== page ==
Fake News: The Post Truth Era
By Taylor Phillips
On March 16, we attended a panel called “The Impact of Fake News.” It featured a panel of journalists from several respected news sources who discussed the “fake news” phenomenon and how social media and technology perpetuate falsehoods in our daily news intake. Panelists included:
- Alex Kantrowitz – Senior Technology Reporter at BuzzFeed
- Jon Swartz – San Francisco Bureau Chief at USA Today
- Katie Brenner – Technology Reporter at The New York Times
- Matt Ransoff – Editorial Director at CNBC
The Q&A-style panel explored topics such as where fake news comes from, how social media and technology have bolstered it, and its impact on the media today.
What is “Fake News?”
According to the panelists, fake news is any story that is written to be false in order to mislead, misdirect or misinform. With fake news, there is no attempt at truthfulness and no effort to make the story real.
Fake news can often be deceiving. BuzzFeed’s Alex Kantrowitz coined the term “The Mermaid,” which represents a news story that looks good on the surface, but once you dive deeper it gets a little fishy.
New York Times’ Katie Brenner noted that a columnist with an opinion is not fake news. Fake news is also not to be confused with bad journalism. Just because you don’t like what a story says, doesn’t mean it is fake news, Brenner said.
USA Today’s Jon Swartz said that there have never been more questions about the authenticity of media than in the last few years. Long-standing, credible news sources such as CNN, the New York Times and NBC News have had their reliability questioned by authoritative figures, including the president himself.
With actual fake news plaguing our social media channels, the invalidation of these reliable sources may have lasting effects on our news system and society.
How has technology enabled fake news?
With social media channels like Facebook encouraging people to share content, no matter the source, the platform has become an aggregator of fake news. Alex Kantrowitz noted that as Facebook continues to optimize its interface for time, only presenting you with the news and information it thinks you want to see, it becomes a perfect petri dish for confirmation bias.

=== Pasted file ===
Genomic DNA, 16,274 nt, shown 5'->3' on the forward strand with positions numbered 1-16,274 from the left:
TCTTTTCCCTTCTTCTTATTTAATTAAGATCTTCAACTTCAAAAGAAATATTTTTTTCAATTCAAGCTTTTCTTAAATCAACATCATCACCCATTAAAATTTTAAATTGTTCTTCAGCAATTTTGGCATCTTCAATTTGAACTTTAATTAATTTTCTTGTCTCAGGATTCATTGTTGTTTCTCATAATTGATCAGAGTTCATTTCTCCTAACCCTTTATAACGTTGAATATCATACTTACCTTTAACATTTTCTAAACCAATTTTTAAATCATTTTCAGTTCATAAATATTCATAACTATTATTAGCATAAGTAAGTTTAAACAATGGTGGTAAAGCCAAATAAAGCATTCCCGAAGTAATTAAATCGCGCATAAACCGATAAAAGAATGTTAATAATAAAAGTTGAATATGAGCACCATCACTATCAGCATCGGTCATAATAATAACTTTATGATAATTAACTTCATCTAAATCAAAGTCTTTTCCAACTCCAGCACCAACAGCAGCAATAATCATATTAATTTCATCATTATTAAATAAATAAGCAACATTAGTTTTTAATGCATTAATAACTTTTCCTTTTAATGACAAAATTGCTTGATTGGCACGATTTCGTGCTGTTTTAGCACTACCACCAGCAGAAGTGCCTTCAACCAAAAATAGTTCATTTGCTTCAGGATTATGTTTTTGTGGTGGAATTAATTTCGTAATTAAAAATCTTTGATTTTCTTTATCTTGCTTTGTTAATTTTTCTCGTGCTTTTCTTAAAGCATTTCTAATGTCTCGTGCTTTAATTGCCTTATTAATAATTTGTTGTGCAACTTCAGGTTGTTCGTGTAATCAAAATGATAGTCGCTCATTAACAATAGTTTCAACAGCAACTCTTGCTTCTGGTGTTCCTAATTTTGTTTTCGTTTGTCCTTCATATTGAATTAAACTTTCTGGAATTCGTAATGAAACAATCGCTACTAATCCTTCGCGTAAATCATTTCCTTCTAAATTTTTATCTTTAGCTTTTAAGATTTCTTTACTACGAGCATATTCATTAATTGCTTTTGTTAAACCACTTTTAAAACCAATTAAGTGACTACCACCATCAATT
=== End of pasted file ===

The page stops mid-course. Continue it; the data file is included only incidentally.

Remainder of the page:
Kantrowitz suspected that users often see and share articles on Facebook solely based on the headline, without even clicking on the story. This subjects Facebook users to sensationalism. Sensationalism is the use of exciting or shocking stories or language at the expense of accuracy, in order to provoke public interest or excitement.
According to the constitution of Facebook, also known as the “Zuck Manifesto,” Mark Zuckerberg agrees that false and misleading information is a problem, and the company is working on ways to minimize sensationalism and the reach of fake news.
For starters, Kantrowitz said, the tech company is no longer claiming neutrality, and is beginning to embrace its role in media. In fact, Facebook recently hired former NBC News correspondent and CNN prime-time host Campbell Brown to lead a news partnership team, in which she will help journalists and organizations work more closely and effectively with the social media site.
Kantrowitz said that while Facebook has not yet earned our trust in its commitment against fake news, Mark Zuckerberg has shown that his desire to take on the issue is earnest, and we are only just starting to see the implications.
Fake News & Politics:
President Donald Trump has taken a particular liking to these social media platforms, using Twitter to promote his political campaign and connect with millions of Americans.
Katie Brenner listed a few claims Trump has made via Twitter, including the accusation that several credible news organizations publish fake news. As a result of these accusations, Brenner said that there has been degradation in the perceived credibility of the news these sources are publishing.
Kantrowitz said that some reporters take these labels as a badge of honor, and consider such accusations laughable. But while mainstream media may be laughing it off, others are taking the statements seriously, while turning to less credible news sources for their information.
Kantrowitz said that our country is better off when the president and the press interact. The role of media is to be combative, acting as a watchdog to the government, and to keep the people informed of its actions. To dismantle that relationship tears at a check-and-balance system that has been in place for centuries. This antagonism is not good for the country and weakens confidence in our government and its institutions.
So what can we do to stop fake news?
As mentioned previously, Facebook is trying to end the spread of misinformation. It is hoped that recent hire of former CNN host Campbell Brown will smooth over relations with the media. In addition, users are starting to see pop-up windows appear when third-party fact checkers like Snopes.com or Associated Press have disputed the article they are about to share.
Katie Brenner said that Twitter as a company has been starkly silent on the issue, but even though it tends to be a perpetuator of fake news, people are also using the platform to call out inaccuracies.
Kantrowitz reminded us that for credible journalists, writing a fake news story is career suicide. It is not in their or their publication’s best interest to post deliberately false information. As consumers, we can do our part by researching the author, the publication and news itself to make sure the information is authentic and true before hitting share. And as PR professionals, we should be especially mindful of the issues raised by the panel, and continue to track the fake news conversation as it continues.